Legislative Republicans on Thursday passed sweeping changes to the state’s open records law that would dramatically curtail the kind of information available to the public about the work that public officials do.
The proposal blocks the public from reviewing nearly all records created by lawmakers, state and local officials or their aides, including electronic communications and the drafting files of legislation. The language was included in the final version of the state’s 2015-17 budget, which passed the Legislature’s budget committee on a party-line vote late Thursday. The budget bill next goes to the full Assembly and Senate.
The Legislature’s Joint Finance Committee tucked the changes to the open records law into the version of the state budget proposal it passed Thursday night. The changes are sweeping, essentially allowing public officials to keep secret records that reveal how they do their jobs.
Like removing tenure from the state charter, this measure seems to have little to do with fiscal issues…If you are wondering who might have pushed this legislation, you can look back to this episode. (Or it could be the WEDC fiasco.)
Happy Fourth of July!
Update 7/4 8AM Pacific: “Catch 22, Wisconsin Edition”. From the Capital Times, Republicans refuse to identify lawmaker behind measure restricting access to legislative records:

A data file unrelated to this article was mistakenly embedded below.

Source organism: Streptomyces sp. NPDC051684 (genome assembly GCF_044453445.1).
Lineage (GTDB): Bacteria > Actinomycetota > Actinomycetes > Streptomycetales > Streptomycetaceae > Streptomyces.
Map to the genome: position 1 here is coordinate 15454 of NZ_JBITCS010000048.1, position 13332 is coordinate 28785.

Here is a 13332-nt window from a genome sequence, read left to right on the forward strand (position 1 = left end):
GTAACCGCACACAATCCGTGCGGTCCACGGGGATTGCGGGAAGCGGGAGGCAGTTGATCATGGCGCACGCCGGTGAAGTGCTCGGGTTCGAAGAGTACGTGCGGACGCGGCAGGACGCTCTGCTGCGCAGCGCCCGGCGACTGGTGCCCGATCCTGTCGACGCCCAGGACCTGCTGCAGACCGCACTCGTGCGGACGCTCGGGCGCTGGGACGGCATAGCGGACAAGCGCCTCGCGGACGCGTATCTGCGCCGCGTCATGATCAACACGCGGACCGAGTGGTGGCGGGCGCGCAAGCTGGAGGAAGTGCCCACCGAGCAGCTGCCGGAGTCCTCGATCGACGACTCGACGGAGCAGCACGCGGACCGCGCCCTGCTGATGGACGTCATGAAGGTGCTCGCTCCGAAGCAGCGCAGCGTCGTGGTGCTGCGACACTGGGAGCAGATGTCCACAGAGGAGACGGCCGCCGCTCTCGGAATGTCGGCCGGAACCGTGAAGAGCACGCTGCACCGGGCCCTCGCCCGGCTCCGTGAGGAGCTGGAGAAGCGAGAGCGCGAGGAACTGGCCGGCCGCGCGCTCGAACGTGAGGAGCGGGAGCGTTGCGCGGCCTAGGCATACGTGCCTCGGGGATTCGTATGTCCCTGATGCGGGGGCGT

The Capital Times has submitted an open records request for communications related to the changes. However, it’s unclear whether the request would be fulfilled under the new provisions.
(h/t Don Moynihan). You can’t make up this stuff. But it is entirely to be expected, in the Wisconsin of 2015.
Update 7/4 3:20PM Pacific: Thank goodness, though, that taxes on cigarettes etc. will be reduced by $1.1 million. For more on exactly what was stuffed into the motion at last minute, see Wisconsin Budget Blog. Here’s the partial list:
- sharply curtailing access to public records – particularly legislative communications, including drafting requests for bills (which are now open records once the bill is introduced);
- expanding the types of financial products and services a payday lending company may provide; eliminating the authority of the Dept. of Workforce Development to adopt rules setting a “living wage” (i.e., the minimum wage);
- changing the definition of lead-bearing paint;
- raising the bar for getting initial recognition to represent a collective bargaining unit;
- permitting employees to state in writing that they voluntarily choose not to have at least one day of rest each week;
- creating a process for resolving disputes over insurance coverage of chiropractic care;
- making various changes to the power of the Milwaukee County Board and the County Executive;
- and making it more difficult for a municipality that owns and operates a water or sewer utility to refuse to extend service to a neighboring locality.